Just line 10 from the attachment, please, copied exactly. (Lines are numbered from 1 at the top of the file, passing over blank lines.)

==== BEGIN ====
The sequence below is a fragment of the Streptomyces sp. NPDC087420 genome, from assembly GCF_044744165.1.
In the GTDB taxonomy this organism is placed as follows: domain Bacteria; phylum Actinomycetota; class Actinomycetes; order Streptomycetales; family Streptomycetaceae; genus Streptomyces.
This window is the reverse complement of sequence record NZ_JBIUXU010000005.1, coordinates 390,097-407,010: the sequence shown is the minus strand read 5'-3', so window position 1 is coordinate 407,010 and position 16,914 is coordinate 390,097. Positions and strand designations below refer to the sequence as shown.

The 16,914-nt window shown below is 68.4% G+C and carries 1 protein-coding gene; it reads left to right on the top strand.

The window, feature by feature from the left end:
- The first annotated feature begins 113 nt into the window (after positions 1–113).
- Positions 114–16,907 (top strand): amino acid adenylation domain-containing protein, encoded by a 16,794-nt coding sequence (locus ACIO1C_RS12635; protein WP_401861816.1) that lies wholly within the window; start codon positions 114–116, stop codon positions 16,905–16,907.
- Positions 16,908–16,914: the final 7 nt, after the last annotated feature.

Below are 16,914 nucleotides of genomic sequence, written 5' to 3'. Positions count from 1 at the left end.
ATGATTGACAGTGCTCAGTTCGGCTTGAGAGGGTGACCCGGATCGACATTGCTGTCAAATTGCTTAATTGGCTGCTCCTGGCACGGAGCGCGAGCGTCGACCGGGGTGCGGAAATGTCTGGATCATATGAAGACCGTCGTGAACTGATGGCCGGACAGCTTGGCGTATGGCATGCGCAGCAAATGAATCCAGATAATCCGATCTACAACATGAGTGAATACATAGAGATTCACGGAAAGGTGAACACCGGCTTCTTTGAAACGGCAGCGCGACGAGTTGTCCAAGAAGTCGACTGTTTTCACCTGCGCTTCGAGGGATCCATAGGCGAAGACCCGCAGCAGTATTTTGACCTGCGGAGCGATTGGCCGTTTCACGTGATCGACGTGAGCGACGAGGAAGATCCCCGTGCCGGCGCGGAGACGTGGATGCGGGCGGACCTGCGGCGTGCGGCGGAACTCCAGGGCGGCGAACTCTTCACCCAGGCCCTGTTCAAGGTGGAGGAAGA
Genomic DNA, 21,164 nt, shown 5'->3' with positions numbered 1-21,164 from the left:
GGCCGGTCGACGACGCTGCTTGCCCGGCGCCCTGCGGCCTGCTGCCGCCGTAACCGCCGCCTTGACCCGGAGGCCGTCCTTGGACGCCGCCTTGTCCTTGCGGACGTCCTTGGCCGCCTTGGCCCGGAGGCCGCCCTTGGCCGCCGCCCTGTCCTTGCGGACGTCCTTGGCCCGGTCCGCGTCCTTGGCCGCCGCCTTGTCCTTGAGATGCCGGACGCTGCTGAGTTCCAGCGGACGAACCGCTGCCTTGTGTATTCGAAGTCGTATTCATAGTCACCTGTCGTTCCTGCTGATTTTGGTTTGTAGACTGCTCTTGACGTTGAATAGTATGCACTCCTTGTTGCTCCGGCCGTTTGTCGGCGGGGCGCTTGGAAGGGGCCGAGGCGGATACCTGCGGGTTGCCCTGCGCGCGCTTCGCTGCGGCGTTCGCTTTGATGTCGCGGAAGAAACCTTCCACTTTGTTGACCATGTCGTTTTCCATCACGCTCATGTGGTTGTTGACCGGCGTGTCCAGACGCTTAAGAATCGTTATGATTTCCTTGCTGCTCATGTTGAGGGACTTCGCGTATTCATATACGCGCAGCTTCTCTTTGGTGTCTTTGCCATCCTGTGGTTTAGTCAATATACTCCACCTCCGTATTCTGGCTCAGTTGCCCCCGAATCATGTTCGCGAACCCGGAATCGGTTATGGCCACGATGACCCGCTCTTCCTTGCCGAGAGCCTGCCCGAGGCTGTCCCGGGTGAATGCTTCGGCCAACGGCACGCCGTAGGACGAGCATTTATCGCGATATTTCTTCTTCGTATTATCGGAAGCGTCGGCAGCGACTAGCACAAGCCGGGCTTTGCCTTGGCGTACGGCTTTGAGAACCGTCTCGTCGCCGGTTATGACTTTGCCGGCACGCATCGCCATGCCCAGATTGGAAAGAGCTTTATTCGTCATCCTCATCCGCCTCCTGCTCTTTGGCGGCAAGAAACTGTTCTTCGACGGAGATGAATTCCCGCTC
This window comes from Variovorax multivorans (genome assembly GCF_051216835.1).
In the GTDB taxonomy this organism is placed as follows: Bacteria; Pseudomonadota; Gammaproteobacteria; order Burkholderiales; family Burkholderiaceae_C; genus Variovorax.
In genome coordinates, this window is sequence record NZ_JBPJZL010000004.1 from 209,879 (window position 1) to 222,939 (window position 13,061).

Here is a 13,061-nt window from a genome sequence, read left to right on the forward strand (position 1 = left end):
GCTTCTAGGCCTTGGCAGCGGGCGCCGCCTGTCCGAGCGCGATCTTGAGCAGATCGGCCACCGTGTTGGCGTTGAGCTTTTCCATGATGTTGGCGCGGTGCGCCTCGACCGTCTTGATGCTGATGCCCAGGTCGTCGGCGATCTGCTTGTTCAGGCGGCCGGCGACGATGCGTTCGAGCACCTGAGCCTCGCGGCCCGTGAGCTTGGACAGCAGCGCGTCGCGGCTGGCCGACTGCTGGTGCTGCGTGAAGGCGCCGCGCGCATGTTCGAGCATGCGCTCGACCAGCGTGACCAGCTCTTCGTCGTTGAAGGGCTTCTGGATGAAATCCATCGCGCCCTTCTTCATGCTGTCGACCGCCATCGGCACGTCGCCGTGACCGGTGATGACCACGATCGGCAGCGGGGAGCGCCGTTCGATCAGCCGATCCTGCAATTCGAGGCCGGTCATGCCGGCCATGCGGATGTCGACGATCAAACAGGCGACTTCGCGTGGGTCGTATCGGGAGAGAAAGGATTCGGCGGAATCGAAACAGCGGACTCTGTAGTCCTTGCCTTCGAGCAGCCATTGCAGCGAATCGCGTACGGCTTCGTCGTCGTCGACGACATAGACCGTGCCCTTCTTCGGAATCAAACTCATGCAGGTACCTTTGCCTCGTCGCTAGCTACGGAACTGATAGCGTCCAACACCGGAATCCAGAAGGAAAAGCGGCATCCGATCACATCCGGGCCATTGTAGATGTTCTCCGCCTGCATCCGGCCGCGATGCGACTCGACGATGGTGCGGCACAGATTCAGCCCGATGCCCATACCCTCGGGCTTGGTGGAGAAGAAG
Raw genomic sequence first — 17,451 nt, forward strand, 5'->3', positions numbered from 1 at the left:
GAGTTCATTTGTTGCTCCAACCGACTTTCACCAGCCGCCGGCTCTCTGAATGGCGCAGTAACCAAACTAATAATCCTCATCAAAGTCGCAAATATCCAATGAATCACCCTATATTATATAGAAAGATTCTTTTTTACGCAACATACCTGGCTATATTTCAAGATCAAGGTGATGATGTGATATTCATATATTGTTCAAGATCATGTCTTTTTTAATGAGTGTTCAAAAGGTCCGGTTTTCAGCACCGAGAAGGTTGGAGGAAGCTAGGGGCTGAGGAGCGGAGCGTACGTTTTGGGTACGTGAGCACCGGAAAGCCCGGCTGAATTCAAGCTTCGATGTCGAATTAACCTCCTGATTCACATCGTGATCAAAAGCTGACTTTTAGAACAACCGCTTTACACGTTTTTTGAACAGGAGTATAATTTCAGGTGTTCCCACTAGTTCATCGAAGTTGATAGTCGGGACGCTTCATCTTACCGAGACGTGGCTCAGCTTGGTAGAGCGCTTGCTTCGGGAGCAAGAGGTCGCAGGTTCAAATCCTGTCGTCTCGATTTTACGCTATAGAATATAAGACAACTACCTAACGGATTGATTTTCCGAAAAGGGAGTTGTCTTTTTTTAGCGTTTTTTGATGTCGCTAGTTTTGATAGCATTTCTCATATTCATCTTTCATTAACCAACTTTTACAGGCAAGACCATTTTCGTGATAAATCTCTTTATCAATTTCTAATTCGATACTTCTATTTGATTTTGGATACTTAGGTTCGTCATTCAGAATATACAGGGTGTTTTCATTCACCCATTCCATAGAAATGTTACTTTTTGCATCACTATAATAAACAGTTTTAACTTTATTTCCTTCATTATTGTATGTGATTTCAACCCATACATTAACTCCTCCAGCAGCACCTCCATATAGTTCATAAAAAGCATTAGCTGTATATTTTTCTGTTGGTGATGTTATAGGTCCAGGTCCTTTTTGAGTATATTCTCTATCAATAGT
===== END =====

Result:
ATGATTGACAGTGCTCAGTTCGGCTTGAGAGGGTGACCCGGATCGACATTGCTGTCAAATTGCTTAATTGGCTGCTCCTGGCACGGAGCGCGAGCGTCGACCGGGGTGCGGAAATGTCTGGATCATATGAAGACCGTCGTGAACTGATGGCCGGACAGCTTGGCGTATGGCATGCGCAGCAAATGAATCCAGATAATCCGATCTACAACATGAGTGAATACATAGAGATTCACGGAAAGGTGAACACCGGCTTCTTTGAAACGGCAGCGCGACGAGTTGTCCAAGAAGTCGACTGTTTTCACCTGCGCTTCGAGGGATCCATAGGCGAAGACCCGCAGCAGTATTTTGACCTGCGGAGCGATTGGCCGTTTCACGTGATCGACGTGAGCGACGAGGAAGATCCCCGTGCCGGCGCGGAGACGTGGATGCGGGCGGACCTGCGGCGTGCGGCGGAACTCCAGGGCGGCGAACTCTTCACCCAGGCCCTGTTCAAGGTGGAGGAAGA